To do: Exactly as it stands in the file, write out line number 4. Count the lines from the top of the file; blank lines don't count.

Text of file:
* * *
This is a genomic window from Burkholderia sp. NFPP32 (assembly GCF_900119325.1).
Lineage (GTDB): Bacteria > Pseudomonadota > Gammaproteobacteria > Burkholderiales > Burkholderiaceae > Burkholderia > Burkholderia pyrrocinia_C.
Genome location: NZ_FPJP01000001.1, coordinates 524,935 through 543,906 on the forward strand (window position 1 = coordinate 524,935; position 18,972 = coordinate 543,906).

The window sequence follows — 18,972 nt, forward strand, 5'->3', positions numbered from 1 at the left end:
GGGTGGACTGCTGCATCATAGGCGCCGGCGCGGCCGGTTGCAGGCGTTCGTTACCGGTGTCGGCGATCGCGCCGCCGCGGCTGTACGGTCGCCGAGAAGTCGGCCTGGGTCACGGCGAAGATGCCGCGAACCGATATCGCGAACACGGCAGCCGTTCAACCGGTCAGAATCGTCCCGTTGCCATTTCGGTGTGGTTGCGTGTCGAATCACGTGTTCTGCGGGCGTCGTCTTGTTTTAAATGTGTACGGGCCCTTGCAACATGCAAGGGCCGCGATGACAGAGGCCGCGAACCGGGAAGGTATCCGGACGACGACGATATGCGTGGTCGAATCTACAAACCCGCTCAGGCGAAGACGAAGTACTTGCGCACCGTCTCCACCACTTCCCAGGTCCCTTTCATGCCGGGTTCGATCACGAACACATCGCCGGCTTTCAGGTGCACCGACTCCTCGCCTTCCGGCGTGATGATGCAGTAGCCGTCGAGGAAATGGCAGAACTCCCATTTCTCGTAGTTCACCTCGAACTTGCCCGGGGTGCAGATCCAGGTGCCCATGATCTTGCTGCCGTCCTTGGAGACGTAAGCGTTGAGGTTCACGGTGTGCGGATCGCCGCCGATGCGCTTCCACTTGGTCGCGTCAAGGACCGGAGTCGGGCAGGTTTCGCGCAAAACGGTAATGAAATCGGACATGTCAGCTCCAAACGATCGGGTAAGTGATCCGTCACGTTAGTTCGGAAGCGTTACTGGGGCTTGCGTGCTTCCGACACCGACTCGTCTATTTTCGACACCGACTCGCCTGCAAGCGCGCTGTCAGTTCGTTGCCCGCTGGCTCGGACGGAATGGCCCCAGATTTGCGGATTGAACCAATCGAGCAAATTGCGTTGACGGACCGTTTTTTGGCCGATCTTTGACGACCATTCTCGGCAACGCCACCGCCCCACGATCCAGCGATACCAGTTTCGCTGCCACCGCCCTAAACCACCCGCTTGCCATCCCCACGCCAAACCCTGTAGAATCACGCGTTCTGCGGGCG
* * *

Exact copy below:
The window sequence follows — 18,972 nt, forward strand, 5'->3', positions numbered from 1 at the left end: